India has immense potential to generate solar energy from roof-mounted solar panels, considering that we have approximately 300 sunny days in a year. Compare this with the current installed capacity of only 285 MW. No small wonder that the country is going ecstatic over rooftop solar. Of the 100 GW solar target proposed by the Jawaharlal Nehru Solar Mission, rooftop is expected to generate 40 GW. Despite rosy projections, why then is rooftop not taking off in a big way in India?
Solar enthusiasts paint a positive picture of rooftop solar and the benefits it brings. For consumers, it reduces their dependence on grid power and, importantly, on diesel, which is extremely high. It is also a long-term and reliable power source. For power distribution companies (discoms), rooftop solar will reduce the demand for power that consumers would otherwise place on the grid, especially during peak hours. And because power is consumed at the point of transmission, losses due to dissipation and conversion are kept to a minimum. It is most suitable for commercial establishments for two reasons. One, maximum power generation happens during the peak usage hours. Two, solar power tariff is close to that of commercial power and is expected to fall further. For the nation, it helps add solar capacity while minimising land use.
Rooftop solar brings a host of other benefits as well. Compared to bigger installations, the time to set up and operate solar equipment is the lowest for rooftop solar. The investment in distribution infrastructure is significantly lower, so it helps improve distribution grid capacity. Photovoltaic rooftop installations are at the tail-end of the power grid. They can enhance the stability of the grid by reducing voltage drop. It also creates value out of the otherwise underused or unused rooftops.
Despite huge positives, solar rooftop power generation is still to see momentum. What policy change can possibly rouse this market from its slumber? Will making rooftop solar mandatory for every upcoming real estate project help energise the sector? Or else should we stay content with merely installing solar cells on existing rooftops?
Some of the reasons for the lack of enthusiasm for rooftop solar lie elsewhere. Many roofs are expensive and quite often reserved for roof-mounted air-conditioners. In addition, rains can make rooftop installations impractical. How much load can average roofs take is another thing to bear in mind. Also, there is a need for the latest technologies to store the power generated.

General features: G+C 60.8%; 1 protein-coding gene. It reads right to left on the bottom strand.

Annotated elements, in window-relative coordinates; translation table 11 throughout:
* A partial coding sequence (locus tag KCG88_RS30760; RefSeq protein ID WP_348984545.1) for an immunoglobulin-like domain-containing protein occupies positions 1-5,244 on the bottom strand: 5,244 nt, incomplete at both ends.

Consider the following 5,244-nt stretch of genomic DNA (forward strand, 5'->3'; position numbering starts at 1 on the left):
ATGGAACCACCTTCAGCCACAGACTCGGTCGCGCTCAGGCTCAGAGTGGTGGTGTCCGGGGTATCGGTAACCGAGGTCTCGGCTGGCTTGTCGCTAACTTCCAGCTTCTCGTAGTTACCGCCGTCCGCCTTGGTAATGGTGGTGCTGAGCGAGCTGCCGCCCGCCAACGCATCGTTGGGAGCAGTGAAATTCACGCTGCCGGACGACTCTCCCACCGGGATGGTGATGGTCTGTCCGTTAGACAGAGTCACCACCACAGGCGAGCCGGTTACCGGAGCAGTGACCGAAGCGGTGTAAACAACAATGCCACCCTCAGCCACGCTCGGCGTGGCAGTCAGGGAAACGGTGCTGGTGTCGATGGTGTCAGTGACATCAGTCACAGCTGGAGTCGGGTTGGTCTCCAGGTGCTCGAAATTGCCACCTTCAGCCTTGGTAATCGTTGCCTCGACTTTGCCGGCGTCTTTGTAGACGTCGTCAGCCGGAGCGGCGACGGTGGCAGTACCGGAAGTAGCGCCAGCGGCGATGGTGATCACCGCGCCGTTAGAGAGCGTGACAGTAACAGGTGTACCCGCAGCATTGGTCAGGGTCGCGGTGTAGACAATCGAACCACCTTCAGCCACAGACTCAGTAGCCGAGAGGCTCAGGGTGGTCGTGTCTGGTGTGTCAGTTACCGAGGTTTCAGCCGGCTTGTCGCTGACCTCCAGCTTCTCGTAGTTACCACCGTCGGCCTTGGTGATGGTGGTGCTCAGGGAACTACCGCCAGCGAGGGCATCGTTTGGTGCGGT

From the government side, there has to be more clarity around policies for rooftop solar. People have concerns about this approach. The chief among them is the absence of subsidies, which is making rooftop generation far too expensive. Besides, increasing labour and land cost are proving the dampeners.
Another important factor is net metering policy, which might go on to play a major role in pushing rooftop power generation forward. There can be two types of net metering: Self-owned, in which the rooftop owner also owns the PV system; and third-party owned, in which a developer owns the PV system and enters into a lease or commercial arrangement with the rooftop owner. Both these models are considered relevant in the Indian context.
The opportunity is great. Many malls are installing rooftop solar. Mobile tower companies are also setting up rooftop solar power generators. Gujarat’s handloom industry is bullish about it. Even so, the industry is nowhere close to the targets the government is looking at.
States such as Haryana have moved ahead in rooftop solar generation, with the government making it mandatory for any building with a 500 sq yd plot size or more to install such systems by September 2015. Gujarat is looking to create entire solar cities that have rooftop generation as the focal point. Madhya Pradesh, Karnataka and Rajasthan are also taking initiatives. Rooftop solar is set to gain momentum in the next 4-5 years. Development of storage technology is going to be a game-changer since storage and leakage represent some of the biggest hurdles in the journey towards solar rooftops.
Further, our mindset also needs to change. It is important that we see clean energy as the pressing need. We need to be more sensitive towards climate change, environmental degradation and health issues resulting from conventional power generation. The government could also help by providing incentives for rooftop solar schemes, so that more people feel encouraged to adopt it. While initiatives taken by Delhi and Haryana governments are significant, the provision that power utilities will buy surplus energy generated by consumers has still not earned the popularity it deserves. The central and state governments have to work together. Short-term profits might need to be sacrificed at the altar of long-term stability.
The author is president, Solar Power Developers Association, and vice-chairman, Welspun Renewables